Demonstrators stake out Duke Energy shareholder meeting - WBTV 3 News, Weather, Sports, and Traffic for Charlotte, NC

Demonstrators stake out Duke Energy shareholder meeting

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CHARLOTTE, NC (WBTV) -

Demonstrators from Greenpeace, and several other organizations, appeared outside the Duke Energy Center in uptown Charlotte Thursday morning to protest the company use of coal-burning power plants.

Duke Energy held its annual shareholders meeting Thursday morning. It was the last meeting for CEO Jim Rogers, who is retiring.

Greenpeace is protesting Duke Energy's use of coal burning power plants and their disposal and storage of coal ash.

Protestors say it is destructive to the environment and want plants like the one at Mountain Island Lake.

In a news conference with reporters, the C-E-O covered a variety of topics.

On the coal plants, he said "our notion is we shut these plants down. We'll look at each plant, make a decision as to what needs to be done beyond the shutdown of the plant, and what the timing is."

Rogers says it's a "plant by plant analysis" and no decisions have been made.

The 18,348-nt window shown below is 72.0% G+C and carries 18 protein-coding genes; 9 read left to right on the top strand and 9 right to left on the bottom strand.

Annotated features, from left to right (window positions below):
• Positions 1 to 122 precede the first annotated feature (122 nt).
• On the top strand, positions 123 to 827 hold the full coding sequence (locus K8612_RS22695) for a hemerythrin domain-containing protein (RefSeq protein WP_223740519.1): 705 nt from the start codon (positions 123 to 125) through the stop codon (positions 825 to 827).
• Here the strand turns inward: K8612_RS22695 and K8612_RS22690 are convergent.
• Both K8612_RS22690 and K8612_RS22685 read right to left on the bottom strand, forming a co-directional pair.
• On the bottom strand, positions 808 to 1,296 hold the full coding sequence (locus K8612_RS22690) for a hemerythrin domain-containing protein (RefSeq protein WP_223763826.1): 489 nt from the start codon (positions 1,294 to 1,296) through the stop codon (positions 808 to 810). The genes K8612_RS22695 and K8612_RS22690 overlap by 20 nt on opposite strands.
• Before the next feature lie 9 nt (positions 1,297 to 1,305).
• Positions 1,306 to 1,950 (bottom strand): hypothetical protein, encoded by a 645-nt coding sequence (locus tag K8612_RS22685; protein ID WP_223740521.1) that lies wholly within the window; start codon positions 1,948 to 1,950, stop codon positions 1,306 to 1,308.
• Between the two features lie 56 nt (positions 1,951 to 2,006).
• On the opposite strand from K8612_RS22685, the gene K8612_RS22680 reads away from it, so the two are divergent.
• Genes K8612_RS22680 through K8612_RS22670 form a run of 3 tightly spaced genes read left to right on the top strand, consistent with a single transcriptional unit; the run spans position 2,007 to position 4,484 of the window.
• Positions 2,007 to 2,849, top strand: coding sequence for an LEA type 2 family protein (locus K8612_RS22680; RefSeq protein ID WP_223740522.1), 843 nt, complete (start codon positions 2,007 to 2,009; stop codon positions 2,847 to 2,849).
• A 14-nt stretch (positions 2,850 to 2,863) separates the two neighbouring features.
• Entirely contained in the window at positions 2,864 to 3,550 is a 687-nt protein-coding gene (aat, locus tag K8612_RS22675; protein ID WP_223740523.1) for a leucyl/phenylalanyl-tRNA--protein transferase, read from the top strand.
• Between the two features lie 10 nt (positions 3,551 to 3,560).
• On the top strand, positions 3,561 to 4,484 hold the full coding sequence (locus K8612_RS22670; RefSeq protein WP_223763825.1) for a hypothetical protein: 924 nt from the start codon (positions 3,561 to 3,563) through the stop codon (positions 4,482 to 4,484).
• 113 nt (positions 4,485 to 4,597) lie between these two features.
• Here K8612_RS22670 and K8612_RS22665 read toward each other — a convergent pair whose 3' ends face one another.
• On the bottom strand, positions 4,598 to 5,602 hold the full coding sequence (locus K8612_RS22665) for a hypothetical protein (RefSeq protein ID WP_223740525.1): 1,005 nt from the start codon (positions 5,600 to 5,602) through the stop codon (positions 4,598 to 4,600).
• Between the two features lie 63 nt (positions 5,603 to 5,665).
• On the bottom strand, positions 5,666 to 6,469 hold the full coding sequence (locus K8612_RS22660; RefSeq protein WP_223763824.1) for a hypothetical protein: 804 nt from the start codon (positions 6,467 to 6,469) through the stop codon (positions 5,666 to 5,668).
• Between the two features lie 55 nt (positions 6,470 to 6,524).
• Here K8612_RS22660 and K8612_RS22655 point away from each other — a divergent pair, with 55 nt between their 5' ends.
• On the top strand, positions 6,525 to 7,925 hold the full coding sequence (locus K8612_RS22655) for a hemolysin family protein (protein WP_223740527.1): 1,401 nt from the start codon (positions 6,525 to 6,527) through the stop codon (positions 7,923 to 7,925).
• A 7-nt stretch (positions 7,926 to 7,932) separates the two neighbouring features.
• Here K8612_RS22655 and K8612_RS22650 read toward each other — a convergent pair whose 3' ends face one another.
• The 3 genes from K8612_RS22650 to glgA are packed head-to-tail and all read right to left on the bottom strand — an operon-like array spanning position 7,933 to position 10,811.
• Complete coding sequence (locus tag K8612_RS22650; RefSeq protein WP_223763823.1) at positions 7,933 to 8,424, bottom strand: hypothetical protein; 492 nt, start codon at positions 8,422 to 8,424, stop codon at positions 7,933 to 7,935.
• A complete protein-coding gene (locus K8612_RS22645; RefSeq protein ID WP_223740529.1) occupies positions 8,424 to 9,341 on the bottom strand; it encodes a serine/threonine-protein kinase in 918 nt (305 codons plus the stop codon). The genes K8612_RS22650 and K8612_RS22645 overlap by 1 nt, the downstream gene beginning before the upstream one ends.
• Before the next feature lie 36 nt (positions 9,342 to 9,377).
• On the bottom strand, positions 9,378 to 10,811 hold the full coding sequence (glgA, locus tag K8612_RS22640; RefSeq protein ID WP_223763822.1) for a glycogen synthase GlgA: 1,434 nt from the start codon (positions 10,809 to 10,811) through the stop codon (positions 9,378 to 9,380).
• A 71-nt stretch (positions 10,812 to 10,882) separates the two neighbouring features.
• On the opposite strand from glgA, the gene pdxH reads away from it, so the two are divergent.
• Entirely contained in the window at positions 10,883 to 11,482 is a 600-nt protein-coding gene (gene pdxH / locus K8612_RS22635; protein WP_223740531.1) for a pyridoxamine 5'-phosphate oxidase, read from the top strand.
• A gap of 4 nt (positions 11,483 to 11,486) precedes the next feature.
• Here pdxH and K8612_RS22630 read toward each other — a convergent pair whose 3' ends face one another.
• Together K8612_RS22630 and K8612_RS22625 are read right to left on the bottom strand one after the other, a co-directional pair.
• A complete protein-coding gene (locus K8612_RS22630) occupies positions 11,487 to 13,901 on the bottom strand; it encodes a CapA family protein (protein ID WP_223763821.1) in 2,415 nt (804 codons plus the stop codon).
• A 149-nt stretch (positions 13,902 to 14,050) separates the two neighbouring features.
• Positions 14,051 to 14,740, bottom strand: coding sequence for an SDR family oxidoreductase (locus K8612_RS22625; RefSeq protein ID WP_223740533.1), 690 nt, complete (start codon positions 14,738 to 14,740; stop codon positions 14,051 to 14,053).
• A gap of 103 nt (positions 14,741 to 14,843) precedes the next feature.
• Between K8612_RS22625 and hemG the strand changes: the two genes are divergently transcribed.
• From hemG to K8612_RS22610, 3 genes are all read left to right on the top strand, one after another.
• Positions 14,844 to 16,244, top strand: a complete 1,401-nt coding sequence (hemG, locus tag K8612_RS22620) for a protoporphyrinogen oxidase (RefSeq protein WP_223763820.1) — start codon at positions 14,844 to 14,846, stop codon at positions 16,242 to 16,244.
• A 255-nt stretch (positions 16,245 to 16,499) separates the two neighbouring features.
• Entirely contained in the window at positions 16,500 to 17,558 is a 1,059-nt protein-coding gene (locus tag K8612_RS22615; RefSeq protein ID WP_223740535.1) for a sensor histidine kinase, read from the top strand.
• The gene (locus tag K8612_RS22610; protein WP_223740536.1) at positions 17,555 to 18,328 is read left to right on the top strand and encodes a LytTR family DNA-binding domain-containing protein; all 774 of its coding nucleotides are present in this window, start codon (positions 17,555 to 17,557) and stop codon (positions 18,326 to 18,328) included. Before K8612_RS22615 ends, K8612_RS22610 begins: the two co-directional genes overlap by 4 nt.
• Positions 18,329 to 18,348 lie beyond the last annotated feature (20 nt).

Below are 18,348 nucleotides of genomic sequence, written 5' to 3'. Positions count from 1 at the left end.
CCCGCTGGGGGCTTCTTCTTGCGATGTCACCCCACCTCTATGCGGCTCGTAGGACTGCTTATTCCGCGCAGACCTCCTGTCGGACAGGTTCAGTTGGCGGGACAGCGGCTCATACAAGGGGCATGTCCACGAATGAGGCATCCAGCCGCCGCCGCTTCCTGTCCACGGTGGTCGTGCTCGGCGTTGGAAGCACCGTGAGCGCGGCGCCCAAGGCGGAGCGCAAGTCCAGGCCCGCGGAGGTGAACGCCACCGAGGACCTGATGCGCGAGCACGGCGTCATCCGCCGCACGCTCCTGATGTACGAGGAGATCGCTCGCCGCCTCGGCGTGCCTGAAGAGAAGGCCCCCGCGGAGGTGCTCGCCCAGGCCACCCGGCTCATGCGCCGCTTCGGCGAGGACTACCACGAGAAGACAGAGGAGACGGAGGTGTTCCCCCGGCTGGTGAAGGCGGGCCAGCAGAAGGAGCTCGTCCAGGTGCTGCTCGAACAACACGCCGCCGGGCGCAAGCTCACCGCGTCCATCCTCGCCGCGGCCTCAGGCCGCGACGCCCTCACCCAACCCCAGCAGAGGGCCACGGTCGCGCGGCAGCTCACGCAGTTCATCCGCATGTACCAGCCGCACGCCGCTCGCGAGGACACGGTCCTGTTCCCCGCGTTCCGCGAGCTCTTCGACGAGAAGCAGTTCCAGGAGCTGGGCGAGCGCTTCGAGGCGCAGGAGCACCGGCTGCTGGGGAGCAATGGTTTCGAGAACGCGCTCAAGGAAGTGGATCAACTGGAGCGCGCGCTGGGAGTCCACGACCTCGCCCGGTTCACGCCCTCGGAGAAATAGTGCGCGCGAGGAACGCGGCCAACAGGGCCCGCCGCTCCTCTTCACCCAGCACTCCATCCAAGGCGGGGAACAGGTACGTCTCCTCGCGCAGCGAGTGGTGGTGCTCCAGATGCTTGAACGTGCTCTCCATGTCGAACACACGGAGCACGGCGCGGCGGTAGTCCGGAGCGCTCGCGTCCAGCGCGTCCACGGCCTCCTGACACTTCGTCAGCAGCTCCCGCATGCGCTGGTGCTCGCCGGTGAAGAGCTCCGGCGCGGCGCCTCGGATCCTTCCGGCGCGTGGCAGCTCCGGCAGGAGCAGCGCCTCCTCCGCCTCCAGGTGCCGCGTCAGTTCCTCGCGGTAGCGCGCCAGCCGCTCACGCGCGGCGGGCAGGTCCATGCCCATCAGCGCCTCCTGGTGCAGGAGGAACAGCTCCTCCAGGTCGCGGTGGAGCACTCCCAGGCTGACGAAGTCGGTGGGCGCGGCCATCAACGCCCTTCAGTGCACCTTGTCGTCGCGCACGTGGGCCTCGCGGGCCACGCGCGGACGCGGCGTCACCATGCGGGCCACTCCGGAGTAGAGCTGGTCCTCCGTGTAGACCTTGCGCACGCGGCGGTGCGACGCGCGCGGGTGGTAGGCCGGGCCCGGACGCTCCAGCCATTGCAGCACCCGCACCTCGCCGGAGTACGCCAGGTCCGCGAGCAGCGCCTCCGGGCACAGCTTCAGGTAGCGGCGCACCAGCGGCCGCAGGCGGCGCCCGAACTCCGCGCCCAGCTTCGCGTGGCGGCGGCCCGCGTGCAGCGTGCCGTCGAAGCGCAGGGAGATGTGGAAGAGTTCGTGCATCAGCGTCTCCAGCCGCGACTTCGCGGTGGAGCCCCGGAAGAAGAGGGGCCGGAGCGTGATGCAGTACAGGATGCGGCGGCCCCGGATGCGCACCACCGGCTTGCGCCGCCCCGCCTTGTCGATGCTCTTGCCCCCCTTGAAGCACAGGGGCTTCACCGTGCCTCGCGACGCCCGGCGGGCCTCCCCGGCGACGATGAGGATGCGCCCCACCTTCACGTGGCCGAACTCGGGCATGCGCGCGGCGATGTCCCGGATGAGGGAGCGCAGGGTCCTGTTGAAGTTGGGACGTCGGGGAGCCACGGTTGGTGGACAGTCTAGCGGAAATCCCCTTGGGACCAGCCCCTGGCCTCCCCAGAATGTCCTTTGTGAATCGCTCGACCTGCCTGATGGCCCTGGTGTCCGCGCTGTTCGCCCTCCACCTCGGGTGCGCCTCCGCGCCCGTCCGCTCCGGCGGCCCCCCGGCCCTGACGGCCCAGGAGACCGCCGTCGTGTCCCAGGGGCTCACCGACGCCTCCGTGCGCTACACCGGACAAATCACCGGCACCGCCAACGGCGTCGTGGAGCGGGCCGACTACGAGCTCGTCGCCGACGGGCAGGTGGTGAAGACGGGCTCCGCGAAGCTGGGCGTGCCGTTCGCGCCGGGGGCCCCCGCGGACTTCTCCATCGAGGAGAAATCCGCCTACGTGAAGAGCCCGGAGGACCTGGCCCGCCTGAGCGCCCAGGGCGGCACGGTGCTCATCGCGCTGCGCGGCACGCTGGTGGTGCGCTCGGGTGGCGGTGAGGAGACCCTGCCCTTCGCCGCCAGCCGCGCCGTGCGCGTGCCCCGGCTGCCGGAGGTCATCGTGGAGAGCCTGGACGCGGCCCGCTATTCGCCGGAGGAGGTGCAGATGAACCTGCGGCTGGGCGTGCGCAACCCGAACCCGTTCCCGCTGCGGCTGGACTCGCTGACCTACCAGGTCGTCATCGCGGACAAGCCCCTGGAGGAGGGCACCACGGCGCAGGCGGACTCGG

Others are angry at the utility company's request for a rate hike.

"Seniors just can't tolerate these rate hikes" says Patrick Cobb of the American Association of Retired People {AARP} South Carolina. "They're being squeezed to death with cost of living increases. And when you're looking at double digit increase in power bills, they're being held captive by power companies."

Rogers says "the rate increase is tied  to investments that we made to build new plants in the state that produce cleaner energy and reliable energy. And these are plants pre-approved by the state commission."

Rogers also talked about his salary.

He says "for 7 years now I've only been paid in stock. No cash compensation. So to me that makes sense. As a consequence of that I live off dividends."

Rogers say after he leaves Duke Energy, he wants to put together an organization to bring electricity to the billion people in the world he says currently living without access to electricity.

Police have not reported any incidents or arrest from the protest.

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